Unlike the first entry, the second entry leaves nothing to confusion from a generic title, for it makes no bones about what it is and the season for which it is intended.  “Rockin’ Around the Christmas Tree” By Brenda Lee, a.k.a., Little Miss Dynamite, a nickname she earned because of her short stature – 4’-9” – and her 1957 hit “Dynamite”.  She had already started recording Country hits on the Decca label in 1956 at age 12, and in December of that year, had a minor Christmas hit with “I’m Gonna Lasso Santa Claus”.

The years 1958 through 1962 were her peak period of fame and recording success, having two No. 1 hits alone in 1960, for example (“I’m Sorry” and “I Want to be Wanted”), with other big successes coming with “Sweet Nothin’s” and “All Alone Am I” that same year.

But her biggest hit was, yes, a Christmas song, the aforementioned “Rockin’ Around the Christmas Tree” from sixty years ago this month.  The song was written by Johnny Marks, who already had “Rudolph the Red-nosed Reindeer” to his name (written in 1949 ten years after his brother-in-law wrote the story about the red-nosed titular character as an assignment for the Montgomery Ward department stores) and four years later would write “A Holly Jolly Christmas”, which by Christmas of 1964 would forever be associated with Burl Ives.

Unlike “The Chipmunks Song”, which was practically an instant hit, “Rockin’…” was a delayed hit.  Despite the memorably twangy guitar by Grady Martin and the raucous-sounding sax by Boots Randolph, it only sold 5,000 copies upon its first release.  It was released a second time in 1959 and did not do much better.  Not until two years later (again, 1960), when Lee had her banner year with her aforementioned hits, did Decca re-release “Rockin’ Around the Christmas Tree”, and it exploded as a hit, eventually selling 5 million copies.

It remains a perennial favorite by folks of all ages six decades later, and is obviously the record by which Lee is best known to this day, not to mention a favorite to sing in grade-school music classes for 60 years and counting.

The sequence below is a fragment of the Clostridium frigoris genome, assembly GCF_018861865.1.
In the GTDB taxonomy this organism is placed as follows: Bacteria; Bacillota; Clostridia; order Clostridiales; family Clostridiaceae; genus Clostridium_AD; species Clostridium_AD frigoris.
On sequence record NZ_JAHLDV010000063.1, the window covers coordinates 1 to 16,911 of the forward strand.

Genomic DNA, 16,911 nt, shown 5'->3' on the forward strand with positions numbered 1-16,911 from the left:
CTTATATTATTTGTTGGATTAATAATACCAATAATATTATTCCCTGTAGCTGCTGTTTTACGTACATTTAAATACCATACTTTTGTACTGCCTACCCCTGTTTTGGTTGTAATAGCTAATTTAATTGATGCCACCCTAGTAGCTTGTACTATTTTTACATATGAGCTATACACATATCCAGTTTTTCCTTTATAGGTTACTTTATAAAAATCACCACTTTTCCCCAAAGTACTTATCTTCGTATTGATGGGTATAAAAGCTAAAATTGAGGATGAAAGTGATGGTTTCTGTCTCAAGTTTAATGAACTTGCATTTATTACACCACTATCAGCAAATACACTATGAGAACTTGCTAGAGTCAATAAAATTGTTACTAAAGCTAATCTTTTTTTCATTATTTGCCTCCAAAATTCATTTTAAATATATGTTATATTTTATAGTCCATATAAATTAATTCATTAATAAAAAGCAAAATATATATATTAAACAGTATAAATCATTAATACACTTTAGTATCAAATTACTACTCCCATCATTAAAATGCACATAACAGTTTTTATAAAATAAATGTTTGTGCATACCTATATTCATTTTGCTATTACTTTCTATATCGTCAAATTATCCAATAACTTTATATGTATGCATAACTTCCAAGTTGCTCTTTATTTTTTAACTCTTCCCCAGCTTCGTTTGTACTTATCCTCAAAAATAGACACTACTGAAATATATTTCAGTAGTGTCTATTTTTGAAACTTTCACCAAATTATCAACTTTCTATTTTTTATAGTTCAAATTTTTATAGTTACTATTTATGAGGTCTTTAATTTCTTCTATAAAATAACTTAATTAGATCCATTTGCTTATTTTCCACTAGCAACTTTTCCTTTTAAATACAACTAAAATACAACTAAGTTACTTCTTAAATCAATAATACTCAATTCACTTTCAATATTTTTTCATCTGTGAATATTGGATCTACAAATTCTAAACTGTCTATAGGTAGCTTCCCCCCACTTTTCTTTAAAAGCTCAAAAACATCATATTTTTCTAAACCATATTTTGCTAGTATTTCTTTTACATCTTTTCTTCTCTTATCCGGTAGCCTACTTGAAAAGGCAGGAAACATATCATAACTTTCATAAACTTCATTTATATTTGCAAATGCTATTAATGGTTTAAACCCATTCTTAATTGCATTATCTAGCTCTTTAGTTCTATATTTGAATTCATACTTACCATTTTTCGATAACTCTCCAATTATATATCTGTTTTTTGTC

Interestingly, the record is a deceptively seminal one.  That is, it was one of the first to use what became known as the “Nashville sound”, which at its core consisted of a string section overlayed with legato vocals, combined to make up the musical background of a recording.

Run Run Rudolph

Last but not least, the third entry is the hardest-rocking of all.  But this one is by Chuck Berry, so one would expect nothing less!  And yes, there is a tie-in with the previous entry, and not just with the year, either!  Just as Johnny Marks, who, as mentioned earlier not only wrote “Rudolph the Red-Nosed Reindeer” in 1949 and later wrote “Holly Jolly Christmas” in 1962, in addition to “Rockin’ Around the Christmas Tree” in 1958, also wrote “Run Run Rudolph” (well, the lyrics, at least) as a follow-up to his 1949 classic that very same year.

Musically, the credit goes to Marvin Brodie, and some of Berry’s signature, nay, inimitable guitar riffs on his Gibson ES-335 echo that of “Johnny B. Goode”.

More to the point, this rocking Christmas classic is actually a close musical copy of a hit Chuck Berry had earlier that year in “Little Queenie”.  Indeed, one could easily transplant the lyrics of the former and superimpose them on the latter.  Hear for yourself:

Ironically, “Run Run Rudolph” peaked at only No. 69 in 1958, but it remains a perennial favorite anyhow.  Its popularity does not manifest itself so much in record sales, as its appeal in other areas:  the numerous cover versions this tune has invited over the decades.  For example, Luke Bryan, Whitney Wolanin, and Justin Moore have all made cover versions of this timeless rocker within the past 10 years alone.  Other previous covering artists included Lynyrd Skynyrd, Billy Ray Cyrus, The Grateful Dead, Kelly Clarkson, Jimmy Buffet, Dwight Yoakum, and that’s just the short list.  This (admittedly) random selection does nevertheless beg a question:  what do all these country artists within said list want to want to do with a 12-bar blues riff?  Food for thought.